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By Nicholas Freeman

Conceiving the town is an cutting edge research of the ways that a new release of late-Victorian novelists, poets, painters, and theoreticians tried to symbolize London in literature and artwork. Breaking clear of the language and elegance of Dickens and the static landscape work of William Powell Frith, significant figures reminiscent of Henry James and J. M. Whistler, and, crucially, less-celebrated authors equivalent to Arthur Machen, Edwin Pugh, and George Egerton bent realism into interesting new shapes. within the naturalism of George Gissing and Arthur Morrison, the fragmentary impressions of Ford Madox Ford, and the brooding secret of Alvin Langdon Coburn's photogravures, London emerged as a spotlight for dynamic, explicitly smooth paintings. even if a lot of those insights will be brushed off or at the least downplayed by way of next generations, the information developed throughout the interval from 1870 to 1914 count on not just the paintings of excessive modernists corresponding to Eliot and Woolf, but additionally that of later city theorists reminiscent of Foucault and de Certeau, and the novels and travelogues of up to date London writers Peter Ackroyd and Iain Sinclair. Nicholas Freeman recovers a feeling of late-Victorian London as a subject matter for dynamic theoretical and aesthetic experiments, and indicates, in stimulating analyses of Conan Doyle, H. G. Wells, Arthur Symons, and others how a lot of our knowing of city house we owe to eminent (and no longer so eminent) Victorian figures. Written in a transparent and available kind, the publication restores a much-needed historic standpoint to our engagement with the city.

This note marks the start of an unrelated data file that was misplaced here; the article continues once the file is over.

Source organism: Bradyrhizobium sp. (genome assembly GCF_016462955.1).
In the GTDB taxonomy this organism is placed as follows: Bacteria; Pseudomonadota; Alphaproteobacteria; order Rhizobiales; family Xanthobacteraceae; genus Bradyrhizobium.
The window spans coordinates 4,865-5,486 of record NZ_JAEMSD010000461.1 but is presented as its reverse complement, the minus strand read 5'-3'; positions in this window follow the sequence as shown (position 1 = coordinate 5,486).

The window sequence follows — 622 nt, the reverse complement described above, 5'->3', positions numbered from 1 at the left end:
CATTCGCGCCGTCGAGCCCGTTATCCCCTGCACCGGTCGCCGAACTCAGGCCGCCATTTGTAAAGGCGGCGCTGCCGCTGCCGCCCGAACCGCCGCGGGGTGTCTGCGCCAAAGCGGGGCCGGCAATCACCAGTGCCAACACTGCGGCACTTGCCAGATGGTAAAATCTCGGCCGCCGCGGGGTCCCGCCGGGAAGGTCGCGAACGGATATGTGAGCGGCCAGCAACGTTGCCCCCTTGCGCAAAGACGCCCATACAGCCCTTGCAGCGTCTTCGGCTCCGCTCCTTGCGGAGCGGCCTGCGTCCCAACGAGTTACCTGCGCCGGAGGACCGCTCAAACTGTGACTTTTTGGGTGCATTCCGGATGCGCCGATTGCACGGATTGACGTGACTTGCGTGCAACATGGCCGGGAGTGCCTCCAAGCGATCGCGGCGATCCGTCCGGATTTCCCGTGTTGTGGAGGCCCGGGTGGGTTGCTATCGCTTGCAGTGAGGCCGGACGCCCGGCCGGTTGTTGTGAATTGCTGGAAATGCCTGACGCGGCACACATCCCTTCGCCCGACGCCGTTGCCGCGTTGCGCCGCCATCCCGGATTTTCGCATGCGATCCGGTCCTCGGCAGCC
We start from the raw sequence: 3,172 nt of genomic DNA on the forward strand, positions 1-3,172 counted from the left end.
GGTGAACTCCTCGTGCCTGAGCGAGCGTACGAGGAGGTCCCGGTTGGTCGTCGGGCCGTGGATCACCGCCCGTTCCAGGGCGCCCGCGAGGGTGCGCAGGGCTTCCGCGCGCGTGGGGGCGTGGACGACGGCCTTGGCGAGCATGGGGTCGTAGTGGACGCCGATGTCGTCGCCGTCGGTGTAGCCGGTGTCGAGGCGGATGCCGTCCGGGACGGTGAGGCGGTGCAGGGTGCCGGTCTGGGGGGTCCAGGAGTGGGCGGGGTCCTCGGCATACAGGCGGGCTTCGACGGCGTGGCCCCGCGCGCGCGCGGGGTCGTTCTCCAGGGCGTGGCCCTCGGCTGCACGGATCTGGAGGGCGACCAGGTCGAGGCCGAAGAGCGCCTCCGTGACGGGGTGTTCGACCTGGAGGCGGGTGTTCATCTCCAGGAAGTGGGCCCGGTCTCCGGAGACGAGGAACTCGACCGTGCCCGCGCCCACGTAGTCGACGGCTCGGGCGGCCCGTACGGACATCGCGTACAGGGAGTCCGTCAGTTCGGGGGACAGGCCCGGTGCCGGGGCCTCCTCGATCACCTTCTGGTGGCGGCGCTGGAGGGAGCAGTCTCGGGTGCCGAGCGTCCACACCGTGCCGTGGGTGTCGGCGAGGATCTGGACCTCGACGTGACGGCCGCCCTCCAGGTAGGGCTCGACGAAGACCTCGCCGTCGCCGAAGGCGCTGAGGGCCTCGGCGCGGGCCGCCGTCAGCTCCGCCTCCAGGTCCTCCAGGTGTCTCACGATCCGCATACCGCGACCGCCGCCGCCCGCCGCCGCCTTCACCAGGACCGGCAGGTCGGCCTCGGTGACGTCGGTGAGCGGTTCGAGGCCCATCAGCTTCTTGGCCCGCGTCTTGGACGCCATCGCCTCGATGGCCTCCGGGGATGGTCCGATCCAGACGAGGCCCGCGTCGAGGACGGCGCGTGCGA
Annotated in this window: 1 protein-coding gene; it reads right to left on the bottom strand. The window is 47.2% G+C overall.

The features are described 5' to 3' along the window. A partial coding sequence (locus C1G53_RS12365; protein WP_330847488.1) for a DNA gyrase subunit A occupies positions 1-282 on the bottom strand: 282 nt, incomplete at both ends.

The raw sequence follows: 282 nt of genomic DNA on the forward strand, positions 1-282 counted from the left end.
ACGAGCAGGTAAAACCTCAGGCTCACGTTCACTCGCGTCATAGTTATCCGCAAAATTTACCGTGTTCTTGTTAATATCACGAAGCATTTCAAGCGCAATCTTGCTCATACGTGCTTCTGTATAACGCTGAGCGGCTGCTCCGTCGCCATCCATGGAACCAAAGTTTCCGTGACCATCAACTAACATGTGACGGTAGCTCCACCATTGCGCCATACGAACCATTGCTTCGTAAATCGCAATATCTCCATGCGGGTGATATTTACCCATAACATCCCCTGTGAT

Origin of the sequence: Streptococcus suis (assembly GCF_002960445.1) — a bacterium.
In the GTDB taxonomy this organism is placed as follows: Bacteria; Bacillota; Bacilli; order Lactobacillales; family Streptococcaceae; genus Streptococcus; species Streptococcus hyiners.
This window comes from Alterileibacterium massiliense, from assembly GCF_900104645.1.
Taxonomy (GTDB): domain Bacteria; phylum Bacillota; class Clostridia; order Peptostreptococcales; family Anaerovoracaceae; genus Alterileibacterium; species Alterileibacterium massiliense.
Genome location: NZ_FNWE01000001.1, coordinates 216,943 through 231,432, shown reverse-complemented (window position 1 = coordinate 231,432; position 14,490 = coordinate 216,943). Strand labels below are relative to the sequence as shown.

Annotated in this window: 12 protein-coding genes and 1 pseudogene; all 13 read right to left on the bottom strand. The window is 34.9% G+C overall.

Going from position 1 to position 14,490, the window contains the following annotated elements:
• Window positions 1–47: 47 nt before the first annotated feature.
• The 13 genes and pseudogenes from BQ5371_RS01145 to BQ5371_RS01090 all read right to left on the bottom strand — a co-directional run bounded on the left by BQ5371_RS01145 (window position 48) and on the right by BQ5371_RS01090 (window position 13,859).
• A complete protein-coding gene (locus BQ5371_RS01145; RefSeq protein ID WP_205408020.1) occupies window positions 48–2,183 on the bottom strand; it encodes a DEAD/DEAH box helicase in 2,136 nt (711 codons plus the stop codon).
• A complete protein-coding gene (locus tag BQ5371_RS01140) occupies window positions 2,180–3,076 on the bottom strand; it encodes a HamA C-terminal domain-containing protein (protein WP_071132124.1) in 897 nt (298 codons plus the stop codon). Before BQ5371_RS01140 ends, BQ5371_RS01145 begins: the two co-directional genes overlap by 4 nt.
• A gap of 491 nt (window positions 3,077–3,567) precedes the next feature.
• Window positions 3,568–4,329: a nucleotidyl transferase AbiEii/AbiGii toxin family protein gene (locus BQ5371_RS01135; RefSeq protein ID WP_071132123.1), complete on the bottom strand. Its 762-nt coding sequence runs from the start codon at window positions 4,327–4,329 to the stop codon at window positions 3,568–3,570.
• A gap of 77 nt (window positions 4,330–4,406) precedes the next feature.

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Extra info for Conceiving the City: London, Literature, and Art 1870-1914

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The metropolis was a filthy and dehumanizing environment, and poor soil for sensitive plants such as Philips. Its population was rocketing, and, as it did so, the capital city ‘spread’ even faster than in the nightmares of its opponents. According to H. J. ⁷² By The Law and the Lady (1875), the situation had deteriorated further, acquiring disturbing Gothic overtones perhaps informed by the appearance of James Thomson’s The City of Dreadful Night the previous year. ‘Boards and bricks were scattered about us,’ recalls Collins’s heroine.

Amy Levy’s ‘Ballade of a Special Edition’ (1889) pictures the newsvendor as ⁶ P. J. Keating, The Working Classes in Victorian Fiction (London: Routledge and Kegan Paul, 1971), 94. ⁷ D. Englander, ‘Booth’s Jews: The Presentations of Jews and Judaism in Life and Labour of the People in London’, Victorian Studies, 32(4) (summer 1989), 551–71. ’⁹ London’s press responded to the Jack the Ripper panic of autumn 1888 with grotesque depictions of Whitechapel and its residents that overwhelmed any efforts to uncover everyday realities.

Miltoun used photographs of actual London sites to give geographical legitimacy to Dickensian settings, anticipating the ways in which Henry James and Alvin Coburn would experiment with placing the real at the service of the fictional in their series of photogravure frontispieces to James’s New York edition. Arthur Compton Rickett’s The ⁸⁶ B. Pike, The Image of the City in Modern Literature (Princeton: Princeton University Press, 1981), 13. ⁸⁷ Collins, ‘Dickens and the City’, in Visions of the Modern City, 118.

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